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Archive for Tuesday, April 17, 2007

American Kastor takes fifth

April 17, 2007

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Deena Kastor, of Mammoth Lakes, Calif., waves to the crowd as she nears the finish line of the Boston Marathon. Kastor placed fifth in the women's division and was the top American women's finisher.

Deena Kastor, of Mammoth Lakes, Calif., waves to the crowd as she nears the finish line of the Boston Marathon. Kastor placed fifth in the women's division and was the top American women's finisher.

— Deena Kastor's hopes of winning her first run in the Boston Marathon ended when she had to duck off the course for an emergency pit stop.

Instead, Lidiya Grigoryeva of Russia, also in her first Boston try, took advantage of a slow pace and familiarity with the cold, rainy conditions to win the women's race in 2 hours, 29 minutes and 18 seconds.

Despite Kastor's fifth-place finish, she won $25,000 for being the top American woman because this year's race was chosen to serve simultaneously as the U.S. marathon championship.

Kastor, a 34-year-old runner from the Boston area, was among a knot of seven runners that ran far ahead of the women's field of 8,063 during the first half of race.

"The pace was very pedestrian. At the beginning of the race, there was a lot of toying around with slow and fast paces," Kastor said.

Part of the that was because of strong wind and driving rain. The runners splashed through puddles in low-lying sections of the course and snaked from side to side of the roadway in search of sure footing.

It was in Wellesley that Kastor felt the unavoidable call of nature.

"It's a little humbling to say in front of a crowd of media," she said after the race. "I was a little bit worried because a camera was following me."

Kastor, who won last year's London Marathon and finished third in the Olympics in Athens, said her break lasted about a minute. She was well out of sight of the leaders when she ran past Newton-Wellesley Hospital, where she was born.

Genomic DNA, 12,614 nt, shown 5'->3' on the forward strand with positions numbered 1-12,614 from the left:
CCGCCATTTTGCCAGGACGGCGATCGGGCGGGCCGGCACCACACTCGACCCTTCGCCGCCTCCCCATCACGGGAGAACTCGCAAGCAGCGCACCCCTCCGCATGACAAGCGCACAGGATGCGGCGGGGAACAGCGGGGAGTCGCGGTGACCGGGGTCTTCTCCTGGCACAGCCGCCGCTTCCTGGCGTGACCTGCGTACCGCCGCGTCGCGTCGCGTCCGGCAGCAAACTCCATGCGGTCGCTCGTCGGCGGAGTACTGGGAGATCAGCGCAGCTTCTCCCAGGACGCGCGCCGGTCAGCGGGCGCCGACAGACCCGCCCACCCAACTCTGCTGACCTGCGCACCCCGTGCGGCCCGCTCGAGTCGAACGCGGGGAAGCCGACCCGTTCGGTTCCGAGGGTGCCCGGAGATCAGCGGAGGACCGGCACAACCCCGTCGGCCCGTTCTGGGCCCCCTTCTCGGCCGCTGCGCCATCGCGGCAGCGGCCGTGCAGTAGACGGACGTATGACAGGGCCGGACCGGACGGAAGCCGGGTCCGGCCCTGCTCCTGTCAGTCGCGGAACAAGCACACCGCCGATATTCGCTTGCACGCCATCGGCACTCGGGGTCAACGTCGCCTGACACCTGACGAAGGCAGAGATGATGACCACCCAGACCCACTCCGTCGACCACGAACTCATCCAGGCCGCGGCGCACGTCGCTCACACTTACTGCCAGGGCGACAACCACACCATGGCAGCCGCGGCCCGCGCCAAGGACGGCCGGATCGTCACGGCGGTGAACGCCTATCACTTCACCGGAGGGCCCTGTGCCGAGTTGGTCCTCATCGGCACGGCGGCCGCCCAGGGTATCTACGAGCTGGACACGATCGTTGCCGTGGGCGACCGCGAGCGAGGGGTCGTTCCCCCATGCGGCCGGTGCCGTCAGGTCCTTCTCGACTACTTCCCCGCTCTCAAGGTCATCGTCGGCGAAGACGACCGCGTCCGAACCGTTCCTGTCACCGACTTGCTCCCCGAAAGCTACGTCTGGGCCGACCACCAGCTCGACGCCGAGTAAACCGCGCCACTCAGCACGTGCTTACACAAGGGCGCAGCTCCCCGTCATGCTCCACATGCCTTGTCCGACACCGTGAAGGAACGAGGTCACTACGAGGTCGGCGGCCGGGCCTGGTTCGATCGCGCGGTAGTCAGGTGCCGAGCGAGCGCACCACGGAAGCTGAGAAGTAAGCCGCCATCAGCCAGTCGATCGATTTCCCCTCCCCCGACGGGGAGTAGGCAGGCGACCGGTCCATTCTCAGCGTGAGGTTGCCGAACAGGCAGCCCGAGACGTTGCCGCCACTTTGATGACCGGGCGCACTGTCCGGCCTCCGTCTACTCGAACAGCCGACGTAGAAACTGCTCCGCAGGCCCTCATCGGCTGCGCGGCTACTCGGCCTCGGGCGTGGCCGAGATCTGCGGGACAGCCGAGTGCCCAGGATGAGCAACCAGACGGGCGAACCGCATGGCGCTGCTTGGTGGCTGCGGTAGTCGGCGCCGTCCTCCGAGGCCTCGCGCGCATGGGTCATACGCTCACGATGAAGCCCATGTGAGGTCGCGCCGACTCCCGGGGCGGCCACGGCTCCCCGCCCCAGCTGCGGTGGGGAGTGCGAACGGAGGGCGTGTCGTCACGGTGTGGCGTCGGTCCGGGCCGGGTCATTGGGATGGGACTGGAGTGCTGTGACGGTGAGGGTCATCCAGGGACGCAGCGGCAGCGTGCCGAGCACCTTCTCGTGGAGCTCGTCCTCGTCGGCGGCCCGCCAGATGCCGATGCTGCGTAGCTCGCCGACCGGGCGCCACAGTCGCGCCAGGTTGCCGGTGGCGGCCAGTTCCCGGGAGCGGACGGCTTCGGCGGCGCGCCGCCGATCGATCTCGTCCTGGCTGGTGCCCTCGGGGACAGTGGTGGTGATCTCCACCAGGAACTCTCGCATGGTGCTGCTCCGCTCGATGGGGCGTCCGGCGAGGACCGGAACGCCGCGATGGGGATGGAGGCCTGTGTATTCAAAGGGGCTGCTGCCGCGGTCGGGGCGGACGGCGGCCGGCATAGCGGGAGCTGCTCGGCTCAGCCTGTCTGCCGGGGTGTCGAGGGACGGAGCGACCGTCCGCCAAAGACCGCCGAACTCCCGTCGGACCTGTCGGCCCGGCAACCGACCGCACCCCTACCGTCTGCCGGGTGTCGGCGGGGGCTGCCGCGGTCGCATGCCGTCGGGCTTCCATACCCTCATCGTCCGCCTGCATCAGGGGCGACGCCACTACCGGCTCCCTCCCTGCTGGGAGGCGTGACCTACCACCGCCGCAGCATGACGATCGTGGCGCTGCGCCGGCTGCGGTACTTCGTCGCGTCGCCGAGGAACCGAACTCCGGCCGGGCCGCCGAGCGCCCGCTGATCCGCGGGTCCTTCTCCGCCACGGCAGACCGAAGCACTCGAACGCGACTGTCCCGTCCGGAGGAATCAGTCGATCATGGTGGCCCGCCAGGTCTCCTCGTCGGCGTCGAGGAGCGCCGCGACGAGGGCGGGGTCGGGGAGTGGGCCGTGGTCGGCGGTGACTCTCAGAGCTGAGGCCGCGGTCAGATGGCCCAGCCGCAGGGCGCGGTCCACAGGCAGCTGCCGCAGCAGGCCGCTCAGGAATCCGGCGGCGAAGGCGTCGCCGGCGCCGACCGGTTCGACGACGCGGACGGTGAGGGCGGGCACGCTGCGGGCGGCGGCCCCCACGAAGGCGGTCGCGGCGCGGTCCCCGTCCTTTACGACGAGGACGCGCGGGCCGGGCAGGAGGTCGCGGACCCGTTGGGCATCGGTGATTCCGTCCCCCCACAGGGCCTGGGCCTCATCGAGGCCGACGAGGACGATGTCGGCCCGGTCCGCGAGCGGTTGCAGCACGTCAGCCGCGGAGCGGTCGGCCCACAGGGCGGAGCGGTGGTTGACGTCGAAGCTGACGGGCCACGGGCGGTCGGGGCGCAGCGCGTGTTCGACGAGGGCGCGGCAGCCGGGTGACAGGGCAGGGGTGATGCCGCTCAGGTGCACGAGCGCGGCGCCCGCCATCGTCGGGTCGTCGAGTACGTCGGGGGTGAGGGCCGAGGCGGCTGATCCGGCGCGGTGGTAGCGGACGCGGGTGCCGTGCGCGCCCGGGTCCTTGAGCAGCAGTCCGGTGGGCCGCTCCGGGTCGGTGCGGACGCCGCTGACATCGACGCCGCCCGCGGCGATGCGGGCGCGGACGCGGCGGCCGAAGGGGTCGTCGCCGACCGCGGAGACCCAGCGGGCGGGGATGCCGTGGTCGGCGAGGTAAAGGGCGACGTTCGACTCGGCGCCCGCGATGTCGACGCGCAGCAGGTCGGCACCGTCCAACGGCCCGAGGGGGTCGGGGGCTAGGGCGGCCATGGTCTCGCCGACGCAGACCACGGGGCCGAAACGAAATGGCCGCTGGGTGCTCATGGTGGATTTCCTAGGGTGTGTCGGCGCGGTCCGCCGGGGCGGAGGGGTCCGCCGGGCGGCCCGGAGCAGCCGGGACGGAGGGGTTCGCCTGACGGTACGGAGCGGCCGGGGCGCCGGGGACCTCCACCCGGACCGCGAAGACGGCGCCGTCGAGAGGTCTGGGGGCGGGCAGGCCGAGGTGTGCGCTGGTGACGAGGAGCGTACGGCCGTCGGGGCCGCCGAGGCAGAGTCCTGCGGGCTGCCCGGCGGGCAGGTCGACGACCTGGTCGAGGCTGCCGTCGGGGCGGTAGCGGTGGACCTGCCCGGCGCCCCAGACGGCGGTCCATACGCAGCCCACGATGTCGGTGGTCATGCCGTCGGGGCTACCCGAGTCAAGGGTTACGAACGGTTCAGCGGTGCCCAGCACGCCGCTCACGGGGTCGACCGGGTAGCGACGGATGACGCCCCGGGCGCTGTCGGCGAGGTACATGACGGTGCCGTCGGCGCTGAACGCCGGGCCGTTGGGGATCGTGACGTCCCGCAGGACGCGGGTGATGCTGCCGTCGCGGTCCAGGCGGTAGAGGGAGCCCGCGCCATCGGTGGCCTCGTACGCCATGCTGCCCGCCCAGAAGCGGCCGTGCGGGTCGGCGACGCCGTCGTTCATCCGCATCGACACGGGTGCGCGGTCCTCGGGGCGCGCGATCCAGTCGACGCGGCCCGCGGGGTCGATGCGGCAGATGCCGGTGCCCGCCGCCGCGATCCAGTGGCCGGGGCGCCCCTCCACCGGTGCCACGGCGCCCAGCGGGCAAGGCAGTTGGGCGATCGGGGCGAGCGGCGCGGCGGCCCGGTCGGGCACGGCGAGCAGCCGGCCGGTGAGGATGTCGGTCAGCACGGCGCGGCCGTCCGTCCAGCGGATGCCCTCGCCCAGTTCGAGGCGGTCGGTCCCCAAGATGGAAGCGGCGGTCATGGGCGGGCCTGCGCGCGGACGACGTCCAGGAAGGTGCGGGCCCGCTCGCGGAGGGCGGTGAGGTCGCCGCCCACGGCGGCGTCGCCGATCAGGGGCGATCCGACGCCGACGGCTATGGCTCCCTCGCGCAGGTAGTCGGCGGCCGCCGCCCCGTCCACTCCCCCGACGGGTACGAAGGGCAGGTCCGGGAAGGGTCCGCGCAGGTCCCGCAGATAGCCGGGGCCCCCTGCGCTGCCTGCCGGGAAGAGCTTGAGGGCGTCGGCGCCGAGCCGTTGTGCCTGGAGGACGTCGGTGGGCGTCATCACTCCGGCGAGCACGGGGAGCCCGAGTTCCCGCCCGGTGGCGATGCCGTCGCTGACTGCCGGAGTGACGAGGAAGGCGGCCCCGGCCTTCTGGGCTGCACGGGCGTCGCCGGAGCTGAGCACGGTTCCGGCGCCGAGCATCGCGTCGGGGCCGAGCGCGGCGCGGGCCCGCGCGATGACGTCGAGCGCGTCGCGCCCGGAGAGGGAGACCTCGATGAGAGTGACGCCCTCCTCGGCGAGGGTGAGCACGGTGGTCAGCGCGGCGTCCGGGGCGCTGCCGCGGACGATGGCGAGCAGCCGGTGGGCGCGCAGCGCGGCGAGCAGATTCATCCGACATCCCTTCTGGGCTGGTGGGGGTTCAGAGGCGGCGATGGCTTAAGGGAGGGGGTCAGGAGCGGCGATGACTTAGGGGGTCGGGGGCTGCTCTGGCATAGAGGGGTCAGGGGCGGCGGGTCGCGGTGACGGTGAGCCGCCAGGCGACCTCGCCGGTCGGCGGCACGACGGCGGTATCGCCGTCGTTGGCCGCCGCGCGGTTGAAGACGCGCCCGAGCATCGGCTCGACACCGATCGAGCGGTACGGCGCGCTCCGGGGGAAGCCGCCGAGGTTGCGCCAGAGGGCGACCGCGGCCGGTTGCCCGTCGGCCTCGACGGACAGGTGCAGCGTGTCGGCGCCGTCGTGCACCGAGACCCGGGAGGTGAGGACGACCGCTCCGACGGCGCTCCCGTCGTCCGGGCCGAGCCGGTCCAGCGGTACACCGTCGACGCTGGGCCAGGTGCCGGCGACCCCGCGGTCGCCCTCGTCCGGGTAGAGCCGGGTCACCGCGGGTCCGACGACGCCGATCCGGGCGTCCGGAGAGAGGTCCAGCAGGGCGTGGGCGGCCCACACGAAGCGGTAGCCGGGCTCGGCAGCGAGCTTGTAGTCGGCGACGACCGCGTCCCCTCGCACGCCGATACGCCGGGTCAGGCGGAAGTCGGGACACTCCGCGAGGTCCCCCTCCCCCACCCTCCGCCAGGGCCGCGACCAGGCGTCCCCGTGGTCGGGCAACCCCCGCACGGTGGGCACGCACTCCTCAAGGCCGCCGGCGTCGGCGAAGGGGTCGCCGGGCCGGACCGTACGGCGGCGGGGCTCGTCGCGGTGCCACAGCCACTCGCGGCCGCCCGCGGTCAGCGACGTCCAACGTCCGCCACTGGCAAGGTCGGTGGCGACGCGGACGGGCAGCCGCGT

Now a resident of Mammoth Hills, Calif., Kastor said she was disappointed by the results, but loved the atmosphere even though crowd turnout was low. She said she wants to run the Boston race again but has said she does not want to run the marathon at the worlds in Osaka, Japan.

"This was a spectacular, spectacular experience out there. The crowds, despite the weather, were just awesome. I had so many people yelling my name out there," she said.

Grigoryeva said the challenging weather probably didn't faze her as much as some of the other runners.

"During my training in Russia, the weather conditions were very similar," Grigoryeva said through a translator.

She beat Jelena Prokopcuka of Latvia by 40 seconds. It was the second consecutive second-place Boston finish for Prokopcuka.

Grigoryeva, a two-time Olympian who won the Los Angeles Marathon last year and the Paris Marathon in 2005, said the notorious hills of Boston did not bother her as much as she thought they might.

She said she thought the course was going to be more difficult than it was.

Prokopcuka, who won the 2006 New York City Marathon, and third-place finisher Madai Perez of Mexico ran side-by-side with Grigoryeva through most of the race's second half, but the Russian had a finishing kick and pulled away as she approached Kenmore Square with just more than a mile left in the 26.2-mile race.

Grigoryeva took home $100,000. Prokopcuka won $40,000 and Perez $22,500.

Last year's winner, Rita Jeptoo of Kenya, finished fourth, two minutes ahead of Kastor.

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